The Federal Reserve has poured money into the economy at the fastest rate in 200 years. This has reopened a debate about the re-emergence of inflationary pressures after a decades-long hiatus.
On the face of it, concerns about long-dormant prices giving way to above-target inflation rates appear farfetched because the United States is experiencing an unprecedented spike in unemployment rates, a record collapse in energy prices, a substantial shortfall in aggregate demand and a drop in the core CPI last month that was the biggest in the history of the index.
The recent past has been quite unkind to inflation Cassandras. In the aftermath of the 2008 great recession, many predicted that the Federal Reserve’s aggressive policy measures would ignite inflation and may even lead to hyperinflation. Infamously, in a November 2010 open letter to the then-Federal Reserve Chairman Ben Bernanke, prominent economists and investors wrote:
“We believe the Federal Reserve’s large-scale asset purchase plan (so-called ‘quantitative easing’) should be reconsidered and discontinued. We do not believe such a plan is necessary or advisable under current circumstances. The planned asset purchases risk currency debasement and inflation.” The following decade saw actual inflation rates persistently undershoot the Federal Reserve’s 2 percent inflation target.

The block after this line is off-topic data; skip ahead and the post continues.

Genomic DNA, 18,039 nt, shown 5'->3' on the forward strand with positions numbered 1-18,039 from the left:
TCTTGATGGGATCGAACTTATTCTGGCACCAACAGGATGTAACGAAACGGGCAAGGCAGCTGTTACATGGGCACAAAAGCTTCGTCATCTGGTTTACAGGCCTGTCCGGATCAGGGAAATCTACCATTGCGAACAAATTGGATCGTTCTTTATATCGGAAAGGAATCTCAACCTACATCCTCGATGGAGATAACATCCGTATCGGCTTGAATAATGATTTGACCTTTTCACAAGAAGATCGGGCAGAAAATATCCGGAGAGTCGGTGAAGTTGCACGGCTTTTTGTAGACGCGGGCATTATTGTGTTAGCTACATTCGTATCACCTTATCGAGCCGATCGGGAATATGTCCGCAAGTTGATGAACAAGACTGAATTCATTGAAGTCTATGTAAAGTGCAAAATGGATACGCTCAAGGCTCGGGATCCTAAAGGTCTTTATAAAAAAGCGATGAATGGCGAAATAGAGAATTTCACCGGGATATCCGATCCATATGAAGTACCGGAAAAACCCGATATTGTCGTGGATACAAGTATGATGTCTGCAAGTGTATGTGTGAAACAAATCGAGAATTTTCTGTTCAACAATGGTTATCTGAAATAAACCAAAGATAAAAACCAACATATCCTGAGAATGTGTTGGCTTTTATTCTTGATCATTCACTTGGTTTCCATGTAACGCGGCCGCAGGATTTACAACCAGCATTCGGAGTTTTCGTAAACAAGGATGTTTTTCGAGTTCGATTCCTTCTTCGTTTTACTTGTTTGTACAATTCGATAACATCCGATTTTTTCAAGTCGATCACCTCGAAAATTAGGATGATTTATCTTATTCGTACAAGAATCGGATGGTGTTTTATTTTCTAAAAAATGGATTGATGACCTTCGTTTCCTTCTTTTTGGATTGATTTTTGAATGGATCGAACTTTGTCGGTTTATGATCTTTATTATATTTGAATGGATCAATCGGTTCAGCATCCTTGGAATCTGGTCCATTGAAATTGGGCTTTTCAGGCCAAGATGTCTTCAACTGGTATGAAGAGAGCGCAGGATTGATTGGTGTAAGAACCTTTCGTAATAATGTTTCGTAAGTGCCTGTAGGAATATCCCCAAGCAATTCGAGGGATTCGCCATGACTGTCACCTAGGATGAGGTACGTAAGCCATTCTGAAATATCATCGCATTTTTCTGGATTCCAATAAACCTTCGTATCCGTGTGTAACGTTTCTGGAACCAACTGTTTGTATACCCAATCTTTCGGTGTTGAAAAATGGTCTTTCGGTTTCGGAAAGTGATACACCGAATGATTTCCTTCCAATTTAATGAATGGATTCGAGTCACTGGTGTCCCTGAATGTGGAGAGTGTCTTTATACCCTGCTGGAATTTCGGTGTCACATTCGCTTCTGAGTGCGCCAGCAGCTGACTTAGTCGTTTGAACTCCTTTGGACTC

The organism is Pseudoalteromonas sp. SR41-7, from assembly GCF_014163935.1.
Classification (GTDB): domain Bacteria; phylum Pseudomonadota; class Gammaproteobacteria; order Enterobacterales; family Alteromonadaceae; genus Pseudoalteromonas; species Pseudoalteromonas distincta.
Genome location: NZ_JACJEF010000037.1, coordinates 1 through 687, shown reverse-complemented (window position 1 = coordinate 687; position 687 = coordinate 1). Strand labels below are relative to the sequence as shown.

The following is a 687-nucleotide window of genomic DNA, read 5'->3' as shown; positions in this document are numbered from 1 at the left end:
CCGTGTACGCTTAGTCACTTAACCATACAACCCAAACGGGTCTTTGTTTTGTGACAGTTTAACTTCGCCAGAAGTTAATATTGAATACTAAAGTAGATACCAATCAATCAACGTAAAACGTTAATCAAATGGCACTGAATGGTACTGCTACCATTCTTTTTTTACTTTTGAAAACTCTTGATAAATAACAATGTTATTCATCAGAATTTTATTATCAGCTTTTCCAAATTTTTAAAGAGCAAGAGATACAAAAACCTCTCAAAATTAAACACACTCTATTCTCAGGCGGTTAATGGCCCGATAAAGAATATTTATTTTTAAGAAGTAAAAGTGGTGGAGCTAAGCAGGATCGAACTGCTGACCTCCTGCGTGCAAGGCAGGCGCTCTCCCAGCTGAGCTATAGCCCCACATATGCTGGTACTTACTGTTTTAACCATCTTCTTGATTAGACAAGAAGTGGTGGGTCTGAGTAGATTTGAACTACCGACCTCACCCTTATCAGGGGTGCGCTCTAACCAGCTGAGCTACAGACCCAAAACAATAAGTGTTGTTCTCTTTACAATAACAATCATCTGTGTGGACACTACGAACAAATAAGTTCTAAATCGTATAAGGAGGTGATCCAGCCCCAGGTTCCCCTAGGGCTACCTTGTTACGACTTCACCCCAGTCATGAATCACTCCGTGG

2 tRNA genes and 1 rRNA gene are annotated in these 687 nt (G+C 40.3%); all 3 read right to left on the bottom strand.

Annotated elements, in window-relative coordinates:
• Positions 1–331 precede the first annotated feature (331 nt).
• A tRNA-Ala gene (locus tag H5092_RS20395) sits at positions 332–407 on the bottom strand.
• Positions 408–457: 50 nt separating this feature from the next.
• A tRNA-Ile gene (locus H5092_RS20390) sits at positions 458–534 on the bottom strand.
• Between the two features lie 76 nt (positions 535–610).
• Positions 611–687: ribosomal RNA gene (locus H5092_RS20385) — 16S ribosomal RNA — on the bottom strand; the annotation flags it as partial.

Many observers expressing fears of an inflationary spike after the great recession were basing their arguments on an incomplete understanding of inflation dynamics and on a simplistic reading of the textbook money multiplier relationship. Most undergraduate economics textbooks often fail to clarify the nuances associated with the money multiplier relationship.
As noted by LSE economist Charles Goodhart, a former member of the Bank of England’s Monetary Policy Committee, and others, textbook discussions appear to imply an erroneous “behavioral” money multiplier relationship between the monetary base (primarily consisting of currency in circulation and bank reserves) and the money supply. This gave rise to the mistaken view among some that rapidly-expanding bank reserves would lead to a surge in money supply and a follow-up spike in inflation rates.